View from Isaac's new apartment in Dunchon-Dong.

Posted by lrbergen 19:43 Archived in South Korea Comments (0)

Alice in Wonderland

korea style

Last Thursday, we took the kiddies on an outing to "Alice Park" in Yangjae, close to Seoul.

In addition to seeing sights as John K. passed out on the bus less than 5 minutes before we left, a disgruntled ajassi (read: middle-aged Korean man) cutting off the bus then stopping to yell at our driver, and kids stuffing food in their mouths as if there were no tomorrow, we saw all kinds of stuff that shocked the kids, amazed them, left their jaws on the ground.

Oh look! (Actually, I have no idea what they were looking at. Another group of students, possibly, as the park was full of them.)

A nicely wooded area, full of grass. This is generally uncommon in the Seoul area.

These were giant apples that were hollowed out and full of seats and puzzles on the wall. There were several of them.

A giant Cheshire Cat on top of a house that was too full for us to enter. Objects in the picture look much smaller than they are.

The caterpillar smoking his hookah.

The card men. John and Jennifer are both amazed by the giant wooden hands, and who wouldn't be? They were mostly chipped and broken. Note the fact that they have the same expression, meaning they are yelling the same nonsense to me at the same time. Day in the life of Lyndsey teacher.

The giant top hat house. In the foreground is John, so you can really see how big it is.

The little forest area. There were silver balls hanging from the man-made canopy. There were vines everywhere. It was actually pretty cool.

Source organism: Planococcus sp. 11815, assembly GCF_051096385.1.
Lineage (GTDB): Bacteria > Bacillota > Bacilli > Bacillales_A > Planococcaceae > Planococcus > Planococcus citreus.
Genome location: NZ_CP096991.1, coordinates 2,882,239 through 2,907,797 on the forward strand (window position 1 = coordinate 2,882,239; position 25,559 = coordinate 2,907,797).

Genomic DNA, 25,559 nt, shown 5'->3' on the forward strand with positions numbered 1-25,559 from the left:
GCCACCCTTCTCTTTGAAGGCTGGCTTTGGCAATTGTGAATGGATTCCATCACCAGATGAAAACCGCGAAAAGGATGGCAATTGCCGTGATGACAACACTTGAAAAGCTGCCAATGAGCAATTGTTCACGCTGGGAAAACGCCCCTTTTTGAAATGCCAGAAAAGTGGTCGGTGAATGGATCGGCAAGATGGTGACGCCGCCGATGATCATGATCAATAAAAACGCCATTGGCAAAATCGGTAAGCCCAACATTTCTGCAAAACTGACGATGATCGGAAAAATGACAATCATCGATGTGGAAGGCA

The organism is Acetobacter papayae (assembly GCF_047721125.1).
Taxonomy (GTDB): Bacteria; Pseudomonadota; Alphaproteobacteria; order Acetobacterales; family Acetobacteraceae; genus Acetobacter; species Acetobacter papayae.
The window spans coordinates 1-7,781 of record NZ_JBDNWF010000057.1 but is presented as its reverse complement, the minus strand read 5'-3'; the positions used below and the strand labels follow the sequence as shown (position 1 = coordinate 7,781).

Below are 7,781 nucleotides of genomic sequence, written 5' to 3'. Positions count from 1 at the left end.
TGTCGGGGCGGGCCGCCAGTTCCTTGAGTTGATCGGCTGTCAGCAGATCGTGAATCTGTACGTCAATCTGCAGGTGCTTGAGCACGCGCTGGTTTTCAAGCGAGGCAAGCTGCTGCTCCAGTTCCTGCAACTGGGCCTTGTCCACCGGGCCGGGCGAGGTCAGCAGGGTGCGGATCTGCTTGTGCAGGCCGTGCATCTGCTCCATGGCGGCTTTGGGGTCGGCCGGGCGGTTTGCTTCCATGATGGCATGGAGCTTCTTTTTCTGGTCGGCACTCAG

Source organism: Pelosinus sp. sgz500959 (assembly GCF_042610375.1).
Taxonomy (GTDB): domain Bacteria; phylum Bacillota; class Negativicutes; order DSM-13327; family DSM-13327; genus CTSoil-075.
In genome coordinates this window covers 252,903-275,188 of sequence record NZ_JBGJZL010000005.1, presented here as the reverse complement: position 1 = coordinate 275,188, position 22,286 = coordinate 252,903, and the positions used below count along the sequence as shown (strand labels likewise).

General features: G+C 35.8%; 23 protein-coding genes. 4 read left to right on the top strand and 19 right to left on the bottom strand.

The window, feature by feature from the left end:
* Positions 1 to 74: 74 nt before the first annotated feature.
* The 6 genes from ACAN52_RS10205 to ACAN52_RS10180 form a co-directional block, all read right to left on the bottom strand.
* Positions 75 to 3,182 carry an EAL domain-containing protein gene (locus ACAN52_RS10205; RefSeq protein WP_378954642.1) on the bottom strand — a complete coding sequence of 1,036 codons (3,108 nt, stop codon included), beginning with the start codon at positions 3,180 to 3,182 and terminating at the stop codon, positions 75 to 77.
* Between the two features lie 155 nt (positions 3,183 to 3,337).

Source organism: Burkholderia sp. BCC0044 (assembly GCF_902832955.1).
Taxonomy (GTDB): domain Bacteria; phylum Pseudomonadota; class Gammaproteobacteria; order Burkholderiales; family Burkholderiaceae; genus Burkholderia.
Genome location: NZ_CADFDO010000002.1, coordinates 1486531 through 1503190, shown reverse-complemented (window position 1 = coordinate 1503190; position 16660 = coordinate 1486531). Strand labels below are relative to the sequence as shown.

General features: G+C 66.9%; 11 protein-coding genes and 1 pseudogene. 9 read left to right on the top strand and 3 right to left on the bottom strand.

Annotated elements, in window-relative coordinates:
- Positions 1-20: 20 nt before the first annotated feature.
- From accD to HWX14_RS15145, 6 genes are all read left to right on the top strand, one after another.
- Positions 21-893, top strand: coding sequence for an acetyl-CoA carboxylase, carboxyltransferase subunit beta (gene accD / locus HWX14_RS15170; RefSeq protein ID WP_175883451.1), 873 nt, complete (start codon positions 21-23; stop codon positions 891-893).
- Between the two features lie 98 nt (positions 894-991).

It makes me happy to see Korea encouraging its children to have fun, to be creative, and to have an imagination. Unfortunately, like everything else in Korea, it was crowded and people are pushy.

Nonetheless, a good time was had by all.

Posted by lrbergen 06:50 Archived in South Korea Comments (1)

Typically Seoul


Typical Korea: kimchi pots and barbed wire.

Posted by lrbergen 22:43 Archived in South Korea Comments (0)

It's a World of Color....

it's a world of coooool-orrrrrr!


This is the hallway of Worwick, where I work.

It is seriously the nicest looking school I've worked at. Clean, colorful, spacious.



Kudos to Claire teacher, now in India, who made these life-size mosaics of the 7-year-old students...

Posted by lrbergen 05:00 Archived in South Korea Comments (1)




Along the Tancheon River, Bundang.

Posted by lrbergen 06:35 Archived in South Korea Comments (0)




Buddha's Birthday lanterns in Bundang.

Posted by lrbergen 07:13 Archived in South Korea Comments (0)

What's the Hardest Part About Being You?


A big healthy kudos to Sarah for introducing THE MUSTACHE:

She's so handsome.